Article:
I am an avid swimmer. It is my favourite form of exercise, probably even my favourite form of forward motion. I can basically swim better than I can walk. Our local pool is only open from May to September, but at least we have one, so I spent my first summer smashing out laps there. Although the idea of lake swimming (or wild swimming, as it’s commonly referred) appealed, travelling to a lake just wasn’t as convenient at the time.
However I was pretty excited to discover that my new job was located right next to a popular swimming lake. And even more excited to find out that as an employee, I had free entry. So once the winter ice melted, I trotted over in my lunchbreak, clad in a full neoprene, to revel in the freedom that is swimming outdoors.
Now, I love swimming outdoors. Ocean swimming is awesome, and though it takes a bit of time to get used to, I figured that with all my ocean swimming experience, lake swimming would be a cinch! How wrong I was! My first attempt saw me struggle through a pitiful 20 minutes, and that was only because it had taken me so long to put the wetsuit on, I figured I had to get a wears-worth out of it! So I thought I’d share my journey here, from Frightened Aussie, to seasoned Wild Swimmer.
But there’s nothing in there
Now, I understand that there’s nothing in an Austrian lake besides fish. Nothing that can hurt you, anyway. I am a logical and practical person, but that didn’t stop me from being absolutely terrified of… the deep, dark water! The imaginary Lake Monster always seemed just out of my field of vision and would leave me breathing heavily and swimming shoreward.
Crap, I’m hyperventilating
I’m very familiar with this, it happens when you swim in the ocean the first few times before you get used to it. But given I was an experienced outdoor swimmer, I wrongly thought it would not happen in a flat, blue, devoid-of-dangerous-creatures lake. The first few strokes left me gasping for breath as a switched to breaststroke to recover. It took me weeks to swim more than ten freestyle strokes at once.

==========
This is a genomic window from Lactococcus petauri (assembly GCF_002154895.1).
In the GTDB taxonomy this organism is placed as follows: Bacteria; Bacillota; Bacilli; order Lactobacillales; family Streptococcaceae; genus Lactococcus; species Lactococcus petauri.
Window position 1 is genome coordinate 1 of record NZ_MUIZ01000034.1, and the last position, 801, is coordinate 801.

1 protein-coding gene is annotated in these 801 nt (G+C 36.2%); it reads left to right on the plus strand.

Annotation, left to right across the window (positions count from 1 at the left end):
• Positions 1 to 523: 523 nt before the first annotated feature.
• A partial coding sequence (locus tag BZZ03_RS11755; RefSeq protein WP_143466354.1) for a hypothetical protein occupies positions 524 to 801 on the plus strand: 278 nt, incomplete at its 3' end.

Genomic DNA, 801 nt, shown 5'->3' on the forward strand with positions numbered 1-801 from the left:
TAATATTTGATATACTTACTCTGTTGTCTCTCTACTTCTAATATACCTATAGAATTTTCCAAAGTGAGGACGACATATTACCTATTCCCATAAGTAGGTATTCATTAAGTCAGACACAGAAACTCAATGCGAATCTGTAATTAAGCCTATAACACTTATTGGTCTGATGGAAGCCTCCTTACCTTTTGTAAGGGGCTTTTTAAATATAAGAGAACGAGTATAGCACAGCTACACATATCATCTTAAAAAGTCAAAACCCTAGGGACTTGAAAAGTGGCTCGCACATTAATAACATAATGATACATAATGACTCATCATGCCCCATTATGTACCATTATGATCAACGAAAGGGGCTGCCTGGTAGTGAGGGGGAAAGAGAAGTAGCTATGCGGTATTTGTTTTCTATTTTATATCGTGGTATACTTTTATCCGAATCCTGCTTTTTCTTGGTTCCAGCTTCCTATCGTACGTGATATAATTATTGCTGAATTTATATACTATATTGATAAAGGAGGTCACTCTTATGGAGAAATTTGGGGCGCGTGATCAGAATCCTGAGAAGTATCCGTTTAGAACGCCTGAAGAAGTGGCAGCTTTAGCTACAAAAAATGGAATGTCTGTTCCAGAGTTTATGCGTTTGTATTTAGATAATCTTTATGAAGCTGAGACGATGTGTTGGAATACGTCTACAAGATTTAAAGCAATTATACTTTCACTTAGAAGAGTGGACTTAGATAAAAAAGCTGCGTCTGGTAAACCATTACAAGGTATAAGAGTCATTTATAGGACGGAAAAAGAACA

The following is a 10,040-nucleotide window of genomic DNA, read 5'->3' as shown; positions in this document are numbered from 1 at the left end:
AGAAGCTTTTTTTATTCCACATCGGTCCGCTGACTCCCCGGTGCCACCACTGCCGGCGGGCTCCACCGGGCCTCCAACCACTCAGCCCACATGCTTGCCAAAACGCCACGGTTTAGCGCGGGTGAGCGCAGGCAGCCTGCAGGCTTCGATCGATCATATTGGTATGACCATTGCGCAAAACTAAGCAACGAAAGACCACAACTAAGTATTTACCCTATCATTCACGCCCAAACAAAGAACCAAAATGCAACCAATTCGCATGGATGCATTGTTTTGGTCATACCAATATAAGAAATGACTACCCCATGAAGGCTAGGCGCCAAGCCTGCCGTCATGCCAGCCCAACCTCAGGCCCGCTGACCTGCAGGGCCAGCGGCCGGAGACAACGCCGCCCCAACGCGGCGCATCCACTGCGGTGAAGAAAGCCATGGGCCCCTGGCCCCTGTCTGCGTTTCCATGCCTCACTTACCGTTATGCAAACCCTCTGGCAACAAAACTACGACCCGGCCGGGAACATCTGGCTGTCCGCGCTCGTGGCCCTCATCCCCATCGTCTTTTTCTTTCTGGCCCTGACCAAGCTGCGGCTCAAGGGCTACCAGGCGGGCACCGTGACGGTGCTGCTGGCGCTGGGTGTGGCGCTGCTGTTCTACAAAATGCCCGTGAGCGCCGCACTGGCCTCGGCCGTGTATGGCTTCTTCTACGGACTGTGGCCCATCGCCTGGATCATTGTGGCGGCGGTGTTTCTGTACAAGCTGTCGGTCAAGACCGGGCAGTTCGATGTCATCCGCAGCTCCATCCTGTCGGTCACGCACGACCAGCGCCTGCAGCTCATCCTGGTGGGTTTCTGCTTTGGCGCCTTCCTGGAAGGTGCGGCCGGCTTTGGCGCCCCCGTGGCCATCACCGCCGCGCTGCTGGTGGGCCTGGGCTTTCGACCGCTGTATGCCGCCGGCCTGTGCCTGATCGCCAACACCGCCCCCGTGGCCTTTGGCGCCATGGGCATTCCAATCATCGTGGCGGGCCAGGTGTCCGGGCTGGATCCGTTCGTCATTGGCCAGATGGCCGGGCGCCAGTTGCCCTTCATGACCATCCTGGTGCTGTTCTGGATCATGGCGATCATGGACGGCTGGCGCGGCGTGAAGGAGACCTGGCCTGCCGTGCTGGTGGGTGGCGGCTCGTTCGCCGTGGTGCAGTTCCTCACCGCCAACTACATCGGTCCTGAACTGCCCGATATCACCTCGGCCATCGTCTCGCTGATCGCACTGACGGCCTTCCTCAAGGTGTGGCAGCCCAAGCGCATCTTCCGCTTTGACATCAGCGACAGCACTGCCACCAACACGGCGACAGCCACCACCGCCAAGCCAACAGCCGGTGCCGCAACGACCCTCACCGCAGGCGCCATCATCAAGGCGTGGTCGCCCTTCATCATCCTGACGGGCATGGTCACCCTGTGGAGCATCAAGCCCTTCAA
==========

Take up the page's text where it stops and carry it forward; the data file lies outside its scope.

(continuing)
But I can’t see anything
The sandy bottom of the ocean usually means that (as long as you’re not too far out) you can see where you’re going. However in this particular lake, the bottom is a clay-mud mix and therefore, once you’re more than knee-deep… nothing. Not only does it mean you have no idea which direction you’re swimming in, but it completely disorients you, causing more hyperventilation.
OMG I can see fish
Ok, so it’s not completely true that I can’t see anything. Because the water is generally not brown or murky in Austrian lakes. It’s more often closer to drinking water quality. I made the mistake of swimming once early in the morning, when the fish were jumping, swimming and bubbling all around me. Slimy, slippery brown carp… completely freaked me out. And then when I did a google search of what type of fish they are, I pulled up a page from a yearly fishing competition, one that showed pictures of enormous carp-monsters *shiver*
And the bottom is mucky
I like sand. Rocks are also manageable. But slippery, slimy muck interspersed with rocks… that is another thing altogether. In order to get in the lake, I pretty much tip-toe, grimacing until I’m deep enough whereupon I perform a graceful bellyflop into the water, to avoid touching the bottom as much as possible.
And I can’t stand up
Usually when I swim in the ocean and I’m alone, I stay pretty close to shore so that in the case of a cramp, I can still stand up. Due to the above point, plus the fact that it gets deep super quick, I don’t spend a lot of time ‘resting’. Therefore, my swimming generally involves quick bursts of energetic swimming, followed by lazy floating while I recover my breathing.
So I do backstroke practice
Backstroke is not my forte. And I’m not inclined to do it much in the pool because you constantly have to watch where you’re going… this is not the case in a lake. In a lake I backstroke to my heart’s content, without fear of running into anything… oh except the Lake Monster. Though for whatever illogical reason, I don’t worry about him when I’m staring up at the sky.
Then, the final revelation
And then one day it just felt ok. The weather warmed up, which meant most of the fish retreated to the dark depths, and I grew confident enough to just ‘swim’ without looking up too much. I rediscovered the joys of sprinting (not so easy in a crowded pool) and I really enjoyed ‘recovery’ where I could just lay on my back looking up at the clouds, my body encased in clean, clear, warm, unchlorinated water.
So, in conclusion
So, finally I have conquered my fear of wild swimming. And it’s awesome. And you don’t have to dodge other people and put up with gaggles of squealing kids. And being able to swim out into the middle of the lake, and just hang there for a while, treading water, is incredibly relaxing. But I still have the occasional flare-up of fear – spotting a stray fish swimming lazily below, freaking out by reflections of clouds… hang on was that a jellyfish???